December 11, 2013 / 2:50 PM / 6 years ago

Yemen sees deal on $550 mln loan from IMF in early 2014-minister

KUWAIT, Dec 11 (Reuters) - Yemen is close to a deal with the International Monetary Fund on a $550 million loan, the country’s planning minister said on Wednesday.

A senior IMF official told Reuters last month that Yemen urgently needs budgetary support.

The impoverished Arabian Peninsula nation came close to economic collapse after a popular uprising in 2011 that forced former President Ali Abdullah Saleh to step down.

“We expect to reach an agreement with the International Monetary Fund in early 2014 regarding a $550 million loan,” minister Mohammed al-Saadi told Reuters on the sidelines of an investment conference in Kuwait.

Yemen’s finances have been strained by frequent attacks on oil pipelines by disgruntled tribesmen. Crude exports provide up to 70 percent of government budget income.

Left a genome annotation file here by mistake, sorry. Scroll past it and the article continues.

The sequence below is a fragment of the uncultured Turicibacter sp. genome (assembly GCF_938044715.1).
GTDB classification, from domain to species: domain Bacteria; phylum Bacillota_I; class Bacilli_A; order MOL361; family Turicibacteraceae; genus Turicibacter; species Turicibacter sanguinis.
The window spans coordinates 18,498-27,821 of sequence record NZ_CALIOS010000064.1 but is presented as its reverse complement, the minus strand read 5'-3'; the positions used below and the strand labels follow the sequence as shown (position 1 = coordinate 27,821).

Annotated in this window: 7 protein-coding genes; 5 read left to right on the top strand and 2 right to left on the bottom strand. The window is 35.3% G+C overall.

The IMF expects Yemen’s budget deficit to shrink to 5.8 percent of gross domestic product (GDP) this year from 6.3 percent in 2012, the biggest gap since 2009.

But its non-oil budget shortfall is set to deepen to 29.6 percent of GDP in 2013 from 28.2 percent in 2012.

Saadi also said that Yemen has received more than $2 billion of a $7.9 billion aid package pledged by international donors last year. That included a $1 billion central bank deposit by Saudi Arabia, he said.

The Saudi kingdom along with the neighbouring United Arab Emirates and Oman have also supplied Yemen with fuel in the past to cover the shortages.

Economic reforms will be a condition of any IMF loan and the Fund said that one of the measures the government was considering was the elimination of costly fuel subsidies.

“Fuel subsidies are a major problem for the budget,” Saadi said, but added that any lifting of petrol subsidies in Yemen would require a national consensus. He did not give details.

Economic recovery in Yemen, the second-poorest Arab state after Mauritania, has accelerated this year. The IMF forecasts annual growth will quicken to 6.0 percent this year from 2.4 percent in 2012. In 2011, when unrest gripped the country, the economy shrank 12.7 percent.

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